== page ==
Steve Hobbs, managing director of New York-based Protiviti, suggests that companies learn lessons from Sarbanes-Oxley (the financial disclosure and reporting legislation passed in 2002 in the wake of the Enron collapse) and be proactive. "They need to assess the impact on process systems used to capture data and its impact on people," he says. "Sure, the accountants will have to be trained to learn how to capture and report the right information. Equally important, senior management and board of directors members will need to be briefed on how to interpret the new data." Hobbs points out that management needs to take a close look at the different rules for leases and gains on sales/leasebacks, which could dramatically impact their financial reporting under IFRS. Under IFRS, there will be more leases on the balance sheet and gains from sales/leasebacks will be recognized immediately instead of being spread out over several reporting periods. These reporting differences will impact how businesses approach leases and sales/leaseback decisions, based on their own particular situation.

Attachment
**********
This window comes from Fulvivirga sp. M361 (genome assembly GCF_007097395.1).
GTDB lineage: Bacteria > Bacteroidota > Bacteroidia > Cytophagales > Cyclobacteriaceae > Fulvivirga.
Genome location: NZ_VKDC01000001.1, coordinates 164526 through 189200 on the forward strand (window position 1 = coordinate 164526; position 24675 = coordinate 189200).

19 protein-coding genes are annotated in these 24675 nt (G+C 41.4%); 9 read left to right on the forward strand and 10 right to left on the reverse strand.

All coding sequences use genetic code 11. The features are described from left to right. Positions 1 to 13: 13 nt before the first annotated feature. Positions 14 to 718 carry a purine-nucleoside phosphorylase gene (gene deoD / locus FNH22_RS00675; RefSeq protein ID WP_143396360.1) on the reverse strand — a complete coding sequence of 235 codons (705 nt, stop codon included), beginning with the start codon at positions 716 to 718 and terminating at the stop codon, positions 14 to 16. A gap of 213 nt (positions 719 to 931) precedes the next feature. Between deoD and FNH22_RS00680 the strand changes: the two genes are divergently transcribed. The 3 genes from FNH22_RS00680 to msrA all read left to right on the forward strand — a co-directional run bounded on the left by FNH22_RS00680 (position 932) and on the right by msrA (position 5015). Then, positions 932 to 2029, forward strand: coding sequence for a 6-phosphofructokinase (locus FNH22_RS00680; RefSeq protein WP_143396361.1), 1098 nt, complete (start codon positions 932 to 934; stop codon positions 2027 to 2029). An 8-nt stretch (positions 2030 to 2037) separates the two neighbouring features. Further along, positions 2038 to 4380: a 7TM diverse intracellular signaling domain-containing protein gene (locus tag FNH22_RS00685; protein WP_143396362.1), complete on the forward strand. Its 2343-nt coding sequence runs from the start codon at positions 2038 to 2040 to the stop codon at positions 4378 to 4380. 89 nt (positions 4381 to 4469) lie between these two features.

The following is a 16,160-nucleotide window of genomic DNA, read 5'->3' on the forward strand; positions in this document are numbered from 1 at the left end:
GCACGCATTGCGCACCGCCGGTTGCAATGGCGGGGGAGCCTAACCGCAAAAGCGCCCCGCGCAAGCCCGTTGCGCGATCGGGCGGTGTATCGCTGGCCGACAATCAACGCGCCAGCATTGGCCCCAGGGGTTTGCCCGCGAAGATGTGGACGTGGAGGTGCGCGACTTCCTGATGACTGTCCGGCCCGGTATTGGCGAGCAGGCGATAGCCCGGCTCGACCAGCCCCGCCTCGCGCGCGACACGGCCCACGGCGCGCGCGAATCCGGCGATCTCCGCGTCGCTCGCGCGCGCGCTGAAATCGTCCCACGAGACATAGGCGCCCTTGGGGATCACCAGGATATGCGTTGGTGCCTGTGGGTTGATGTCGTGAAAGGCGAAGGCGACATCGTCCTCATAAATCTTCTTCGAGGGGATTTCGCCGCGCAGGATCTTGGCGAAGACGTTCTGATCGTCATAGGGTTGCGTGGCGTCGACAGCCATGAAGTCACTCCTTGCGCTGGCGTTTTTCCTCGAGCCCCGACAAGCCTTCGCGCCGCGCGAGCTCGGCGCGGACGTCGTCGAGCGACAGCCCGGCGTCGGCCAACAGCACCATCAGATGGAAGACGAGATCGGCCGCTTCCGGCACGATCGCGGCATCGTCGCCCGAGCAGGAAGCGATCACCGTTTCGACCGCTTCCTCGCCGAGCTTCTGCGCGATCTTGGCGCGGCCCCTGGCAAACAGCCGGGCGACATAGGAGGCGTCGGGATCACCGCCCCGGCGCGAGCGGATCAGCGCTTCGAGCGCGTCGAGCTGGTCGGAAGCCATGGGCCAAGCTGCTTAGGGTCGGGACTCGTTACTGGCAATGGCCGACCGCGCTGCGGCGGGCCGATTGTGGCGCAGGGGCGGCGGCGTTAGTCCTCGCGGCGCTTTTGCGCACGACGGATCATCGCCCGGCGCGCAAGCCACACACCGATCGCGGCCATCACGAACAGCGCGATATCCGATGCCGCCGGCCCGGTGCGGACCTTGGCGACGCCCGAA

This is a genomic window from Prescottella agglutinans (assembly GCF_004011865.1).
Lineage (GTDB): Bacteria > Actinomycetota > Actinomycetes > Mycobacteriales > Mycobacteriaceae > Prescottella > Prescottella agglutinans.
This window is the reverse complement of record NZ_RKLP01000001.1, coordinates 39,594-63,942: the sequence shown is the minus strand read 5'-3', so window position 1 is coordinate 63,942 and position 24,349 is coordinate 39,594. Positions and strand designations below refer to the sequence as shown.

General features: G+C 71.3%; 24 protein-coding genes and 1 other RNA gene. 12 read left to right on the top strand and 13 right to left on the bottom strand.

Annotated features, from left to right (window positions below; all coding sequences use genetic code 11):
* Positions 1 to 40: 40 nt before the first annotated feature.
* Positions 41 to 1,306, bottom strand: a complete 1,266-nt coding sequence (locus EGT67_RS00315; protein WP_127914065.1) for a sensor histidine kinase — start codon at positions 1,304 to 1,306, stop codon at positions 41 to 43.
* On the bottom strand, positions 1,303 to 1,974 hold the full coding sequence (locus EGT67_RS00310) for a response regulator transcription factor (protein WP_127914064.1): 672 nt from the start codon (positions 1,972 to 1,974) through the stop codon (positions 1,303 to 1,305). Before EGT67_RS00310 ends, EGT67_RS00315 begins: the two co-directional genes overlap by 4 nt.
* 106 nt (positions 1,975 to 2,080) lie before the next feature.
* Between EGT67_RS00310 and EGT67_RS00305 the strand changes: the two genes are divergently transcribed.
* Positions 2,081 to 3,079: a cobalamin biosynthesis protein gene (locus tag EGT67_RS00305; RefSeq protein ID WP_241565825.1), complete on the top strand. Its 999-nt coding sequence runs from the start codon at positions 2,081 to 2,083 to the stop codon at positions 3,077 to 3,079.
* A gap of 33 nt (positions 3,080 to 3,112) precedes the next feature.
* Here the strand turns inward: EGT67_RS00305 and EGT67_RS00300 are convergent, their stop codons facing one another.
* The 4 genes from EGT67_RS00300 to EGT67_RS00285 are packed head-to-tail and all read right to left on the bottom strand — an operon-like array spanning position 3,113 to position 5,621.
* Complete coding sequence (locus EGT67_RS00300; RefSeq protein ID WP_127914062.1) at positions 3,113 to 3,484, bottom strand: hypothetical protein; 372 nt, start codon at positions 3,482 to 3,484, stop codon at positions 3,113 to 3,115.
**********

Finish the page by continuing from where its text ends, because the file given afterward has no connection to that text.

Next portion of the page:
Experts advise companies to establish a task force to help get ready for the conversion. Make sure everyone involved understands the IFRS rules and how they will affect your operations. Your management information system will need to be adjusted to allow you to capture pertinent information critical to effective decision-making. Global accounting standards will also affect how operations are financed. Renegotiate debt covenants that may require that financial reporting meet GAAP standards.

Impact on Location Decisions
Changes in depreciation and how investments in plant and equipment are reported can have large tax implications and impact expansion and location decisions. Past decisions based at least partly on tax considerations may have to be unwound in light of the changes to global accounting standards.